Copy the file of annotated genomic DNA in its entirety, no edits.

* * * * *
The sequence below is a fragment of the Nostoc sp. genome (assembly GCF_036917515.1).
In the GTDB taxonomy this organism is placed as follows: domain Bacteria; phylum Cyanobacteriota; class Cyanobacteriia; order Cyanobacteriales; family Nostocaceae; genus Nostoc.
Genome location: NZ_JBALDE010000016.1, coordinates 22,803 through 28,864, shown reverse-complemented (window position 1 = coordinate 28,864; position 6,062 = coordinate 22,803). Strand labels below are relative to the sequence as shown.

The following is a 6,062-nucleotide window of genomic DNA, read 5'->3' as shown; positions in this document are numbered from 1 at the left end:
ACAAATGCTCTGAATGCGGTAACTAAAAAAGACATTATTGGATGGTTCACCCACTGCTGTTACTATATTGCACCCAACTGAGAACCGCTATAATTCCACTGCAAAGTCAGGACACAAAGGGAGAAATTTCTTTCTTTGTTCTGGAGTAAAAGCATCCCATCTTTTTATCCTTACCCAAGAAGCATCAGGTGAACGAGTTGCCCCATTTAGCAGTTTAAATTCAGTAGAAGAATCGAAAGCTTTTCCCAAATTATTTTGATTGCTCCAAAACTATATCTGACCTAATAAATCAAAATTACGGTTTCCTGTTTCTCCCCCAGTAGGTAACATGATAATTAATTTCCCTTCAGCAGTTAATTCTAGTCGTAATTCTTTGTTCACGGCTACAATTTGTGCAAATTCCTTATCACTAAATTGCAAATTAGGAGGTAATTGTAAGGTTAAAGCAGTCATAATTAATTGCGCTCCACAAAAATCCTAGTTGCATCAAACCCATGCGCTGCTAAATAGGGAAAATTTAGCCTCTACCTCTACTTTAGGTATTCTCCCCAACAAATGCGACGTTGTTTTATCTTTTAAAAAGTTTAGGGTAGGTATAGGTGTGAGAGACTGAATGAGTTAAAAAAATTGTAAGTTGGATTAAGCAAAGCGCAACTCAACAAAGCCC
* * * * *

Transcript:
The sequence below is a fragment of the Nostoc sp. genome (assembly GCF_036917515.1).
In the GTDB taxonomy this organism is placed as follows: domain Bacteria; phylum Cyanobacteriota; class Cyanobacteriia; order Cyanobacteriales; family Nostocaceae; genus Nostoc.
Genome location: NZ_JBALDE010000016.1, coordinates 22,803 through 28,864, shown reverse-complemented (window position 1 = coordinate 28,864; position 6,062 = coordinate 22,803). Strand labels below are relative to the sequence as shown.

The following is a 6,062-nucleotide window of genomic DNA, read 5'->3' as shown; positions in this document are numbered from 1 at the left end:
ACAAATGCTCTGAATGCGGTAACTAAAAAAGACATTATTGGATGGTTCACCCACTGCTGTTACTATATTGCACCCAACTGAGAACCGCTATAATTCCACTGCAAAGTCAGGACACAAAGGGAGAAATTTCTTTCTTTGTTCTGGAGTAAAAGCATCCCATCTTTTTATCCTTACCCAAGAAGCATCAGGTGAACGAGTTGCCCCATTTAGCAGTTTAAATTCAGTAGAAGAATCGAAAGCTTTTCCCAAATTATTTTGATTGCTCCAAAACTATATCTGACCTAATAAATCAAAATTACGGTTTCCTGTTTCTCCCCCAGTAGGTAACATGATAATTAATTTCCCTTCAGCAGTTAATTCTAGTCGTAATTCTTTGTTCACGGCTACAATTTGTGCAAATTCCTTATCACTAAATTGCAAATTAGGAGGTAATTGTAAGGTTAAAGCAGTCATAATTAATTGCGCTCCACAAAAATCCTAGTTGCATCAAACCCATGCGCTGCTAAATAGGGAAAATTTAGCCTCTACCTCTACTTTAGGTATTCTCCCCAACAAATGCGACGTTGTTTTATCTTTTAAAAAGTTTAGGGTAGGTATAGGTGTGAGAGACTGAATGAGTTAAAAAAATTGTAAGTTGGATTAAGCAAAGCGCAACTCAACAAAGCCC